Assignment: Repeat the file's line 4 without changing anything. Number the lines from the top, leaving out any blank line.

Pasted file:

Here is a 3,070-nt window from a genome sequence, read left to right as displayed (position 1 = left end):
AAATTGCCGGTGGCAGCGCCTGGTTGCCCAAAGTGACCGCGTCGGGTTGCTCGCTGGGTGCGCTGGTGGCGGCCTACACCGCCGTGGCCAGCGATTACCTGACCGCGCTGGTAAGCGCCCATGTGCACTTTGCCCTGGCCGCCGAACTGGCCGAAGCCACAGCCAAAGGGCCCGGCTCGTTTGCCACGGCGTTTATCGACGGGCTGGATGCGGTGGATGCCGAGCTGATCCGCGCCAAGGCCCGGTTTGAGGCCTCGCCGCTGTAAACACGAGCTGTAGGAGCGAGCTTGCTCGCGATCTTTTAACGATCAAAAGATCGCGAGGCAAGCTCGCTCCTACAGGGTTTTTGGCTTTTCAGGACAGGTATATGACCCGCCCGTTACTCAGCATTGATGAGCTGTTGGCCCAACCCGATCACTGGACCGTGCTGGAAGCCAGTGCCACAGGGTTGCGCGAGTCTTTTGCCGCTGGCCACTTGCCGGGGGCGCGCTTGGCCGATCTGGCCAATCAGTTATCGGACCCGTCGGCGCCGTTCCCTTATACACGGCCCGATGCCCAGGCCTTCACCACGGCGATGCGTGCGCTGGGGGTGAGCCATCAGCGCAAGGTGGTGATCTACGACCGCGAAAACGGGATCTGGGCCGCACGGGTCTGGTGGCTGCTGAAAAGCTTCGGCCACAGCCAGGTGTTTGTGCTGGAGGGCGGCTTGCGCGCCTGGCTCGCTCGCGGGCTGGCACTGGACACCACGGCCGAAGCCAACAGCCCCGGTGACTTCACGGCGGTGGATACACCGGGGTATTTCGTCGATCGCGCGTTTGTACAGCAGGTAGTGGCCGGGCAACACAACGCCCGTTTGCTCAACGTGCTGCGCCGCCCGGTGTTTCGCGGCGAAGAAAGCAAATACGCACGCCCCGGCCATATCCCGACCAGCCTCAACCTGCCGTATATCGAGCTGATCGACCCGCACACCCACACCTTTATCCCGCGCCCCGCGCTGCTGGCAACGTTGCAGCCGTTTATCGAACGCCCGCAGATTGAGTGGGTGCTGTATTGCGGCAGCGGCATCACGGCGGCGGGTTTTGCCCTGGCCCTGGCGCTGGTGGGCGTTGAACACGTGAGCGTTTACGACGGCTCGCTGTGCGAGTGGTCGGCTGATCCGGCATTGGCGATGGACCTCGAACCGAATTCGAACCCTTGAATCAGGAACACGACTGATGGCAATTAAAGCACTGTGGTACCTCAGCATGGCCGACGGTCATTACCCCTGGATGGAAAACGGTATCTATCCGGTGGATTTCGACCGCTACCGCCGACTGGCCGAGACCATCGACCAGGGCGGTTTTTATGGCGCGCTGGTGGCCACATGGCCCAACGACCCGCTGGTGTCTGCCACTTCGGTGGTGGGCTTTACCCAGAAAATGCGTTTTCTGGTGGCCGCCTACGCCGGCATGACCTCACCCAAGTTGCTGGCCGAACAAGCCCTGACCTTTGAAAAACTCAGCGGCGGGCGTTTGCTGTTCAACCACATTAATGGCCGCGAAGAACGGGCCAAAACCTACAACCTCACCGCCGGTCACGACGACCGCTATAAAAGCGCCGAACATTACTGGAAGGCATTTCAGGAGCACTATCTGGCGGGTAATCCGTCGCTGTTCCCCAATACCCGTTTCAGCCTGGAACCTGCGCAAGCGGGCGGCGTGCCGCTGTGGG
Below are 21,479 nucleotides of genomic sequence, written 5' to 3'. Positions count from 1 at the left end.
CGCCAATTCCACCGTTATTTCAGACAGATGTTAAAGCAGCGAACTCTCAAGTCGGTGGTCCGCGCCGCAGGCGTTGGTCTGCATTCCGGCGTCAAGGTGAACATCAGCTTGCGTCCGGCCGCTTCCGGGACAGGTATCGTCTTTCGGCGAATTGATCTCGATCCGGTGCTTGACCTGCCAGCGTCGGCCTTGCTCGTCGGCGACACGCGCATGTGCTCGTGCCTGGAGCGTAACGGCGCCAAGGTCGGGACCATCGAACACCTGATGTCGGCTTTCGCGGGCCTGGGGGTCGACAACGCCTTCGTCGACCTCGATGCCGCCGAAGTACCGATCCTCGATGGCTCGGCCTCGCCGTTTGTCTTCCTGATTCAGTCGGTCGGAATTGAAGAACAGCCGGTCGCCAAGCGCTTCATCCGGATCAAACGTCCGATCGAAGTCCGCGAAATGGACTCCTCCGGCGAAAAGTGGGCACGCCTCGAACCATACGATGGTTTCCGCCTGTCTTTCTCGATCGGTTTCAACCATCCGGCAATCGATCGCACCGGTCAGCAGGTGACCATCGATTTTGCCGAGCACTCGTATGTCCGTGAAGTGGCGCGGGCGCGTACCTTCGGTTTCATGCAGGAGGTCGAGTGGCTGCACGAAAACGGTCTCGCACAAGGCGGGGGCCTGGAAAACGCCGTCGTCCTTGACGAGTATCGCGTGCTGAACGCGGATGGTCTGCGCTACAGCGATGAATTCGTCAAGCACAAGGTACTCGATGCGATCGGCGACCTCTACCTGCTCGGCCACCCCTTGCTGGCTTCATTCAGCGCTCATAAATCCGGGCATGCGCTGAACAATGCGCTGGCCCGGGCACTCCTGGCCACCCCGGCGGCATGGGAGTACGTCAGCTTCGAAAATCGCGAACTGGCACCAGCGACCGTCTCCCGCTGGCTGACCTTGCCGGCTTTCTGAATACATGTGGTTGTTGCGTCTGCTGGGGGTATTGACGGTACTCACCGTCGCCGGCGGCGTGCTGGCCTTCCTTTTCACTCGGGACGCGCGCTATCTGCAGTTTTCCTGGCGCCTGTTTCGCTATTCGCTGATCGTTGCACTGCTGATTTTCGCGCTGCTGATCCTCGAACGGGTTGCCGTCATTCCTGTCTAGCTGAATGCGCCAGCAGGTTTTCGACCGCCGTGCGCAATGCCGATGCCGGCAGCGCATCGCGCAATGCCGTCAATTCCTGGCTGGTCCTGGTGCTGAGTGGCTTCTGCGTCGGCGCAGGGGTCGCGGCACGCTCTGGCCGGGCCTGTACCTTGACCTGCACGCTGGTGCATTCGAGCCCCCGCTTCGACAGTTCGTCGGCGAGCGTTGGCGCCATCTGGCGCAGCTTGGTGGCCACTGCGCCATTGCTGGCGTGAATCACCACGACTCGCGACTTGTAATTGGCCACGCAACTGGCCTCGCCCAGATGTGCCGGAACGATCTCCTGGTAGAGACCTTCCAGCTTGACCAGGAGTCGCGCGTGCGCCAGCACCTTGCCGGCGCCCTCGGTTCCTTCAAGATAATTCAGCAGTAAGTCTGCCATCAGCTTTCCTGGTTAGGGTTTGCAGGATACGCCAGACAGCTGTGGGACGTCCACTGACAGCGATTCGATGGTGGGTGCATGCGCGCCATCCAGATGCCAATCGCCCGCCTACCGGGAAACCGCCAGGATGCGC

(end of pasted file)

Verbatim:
CGCCAATTCCACCGTTATTTCAGACAGATGTTAAAGCAGCGAACTCTCAAGTCGGTGGTCCGCGCCGCAGGCGTTGGTCTGCATTCCGGCGTCAAGGTGAACATCAGCTTGCGTCCGGCCGCTTCCGGGACAGGTATCGTCTTTCGGCGAATTGATCTCGATCCGGTGCTTGACCTGCCAGCGTCGGCCTTGCTCGTCGGCGACACGCGCATGTGCTCGTGCCTGGAGCGTAACGGCGCCAAGGTCGGGACCATCGAACACCTGATGTCGGCTTTCGCGGGCCTGGGGGTCGACAACGCCTTCGTCGACCTCGATGCCGCCGAAGTACCGATCCTCGATGGCTCGGCCTCGCCGTTTGTCTTCCTGATTCAGTCGGTCGGAATTGAAGAACAGCCGGTCGCCAAGCGCTTCATCCGGATCAAACGTCCGATCGAAGTCCGCGAAATGGACTCCTCCGGCGAAAAGTGGGCACGCCTCGAACCATACGATGGTTTCCGCCTGTCTTTCTCGATCGGTTTCAACCATCCGGCAATCGATCGCACCGGTCAGCAGGTGACCATCGATTTTGCCGAGCACTCGTATGTCCGTGAAGTGGCGCGGGCGCGTACCTTCGGTTTCATGCAGGAGGTCGAGTGGCTGCACGAAAACGGTCTCGCACAAGGCGGGGGCCTGGAAAACGCCGTCGTCCTTGACGAGTATCGCGTGCTGAACGCGGATGGTCTGCGCTACAGCGATGAATTCGTCAAGCACAAGGTACTCGATGCGATCGGCGACCTCTACCTGCTCGGCCACCCCTTGCTGGCTTCATTCAGCGCTCATAAATCCGGGCATGCGCTGAACAATGCGCTGGCCCGGGCACTCCTGGCCACCCCGGCGGCATGGGAGTACGTCAGCTTCGAAAATCGCGAACTGGCACCAGCGACCGTCTCCCGCTGGCTGACCTTGCCGGCTTTCTGAATACATGTGGTTGTTGCGTCTGCTGGGGGTATTGACGGTACTCACCGTCGCCGGCGGCGTGCTGGCCTTCCTTTTCACTCGGGACGCGCGCTATCTGCAGTTTTCCTGGCGCCTGTTTCGCTATTCGCTGATCGTTGCACTGCTGATTTTCGCGCTGCTGATCCTCGAACGGGTTGCCGTCATTCCTGTCTAGCTGAATGCGCCAGCAGGTTTTCGACCGCCGTGCGCAATGCCGATGCCGGCAGCGCATCGCGCAATGCCGTCAATTCCTGGCTGGTCCTGGTGCTGAGTGGCTTCTGCGTCGGCGCAGGGGTCGCGGCACGCTCTGGCCGGGCCTGTACCTTGACCTGCACGCTGGTGCATTCGAGCCCCCGCTTCGACAGTTCGTCGGCGAGCGTTGGCGCCATCTGGCGCAGCTTGGTGGCCACTGCGCCATTGCTGGCGTGAATCACCACGACTCGCGACTTGTAATTGGCCACGCAACTGGCCTCGCCCAGATGTGCCGGAACGATCTCCTGGTAGAGACCTTCCAGCTTGACCAGGAGTCGCGCGTGCGCCAGCACCTTGCCGGCGCCCTCGGTTCCTTCAAGATAATTCAGCAGTAAGTCTGCCATCAGCTTTCCTGGTTAGGGTTTGCAGGATACGCCAGACAGCTGTGGGACGTCCACTGACAGCGATTCGATGGTGGGTGCATGCGCGCCATCCAGATGCCAATCGCCCGCCTACCGGGAAACCGCCAGGATGCGC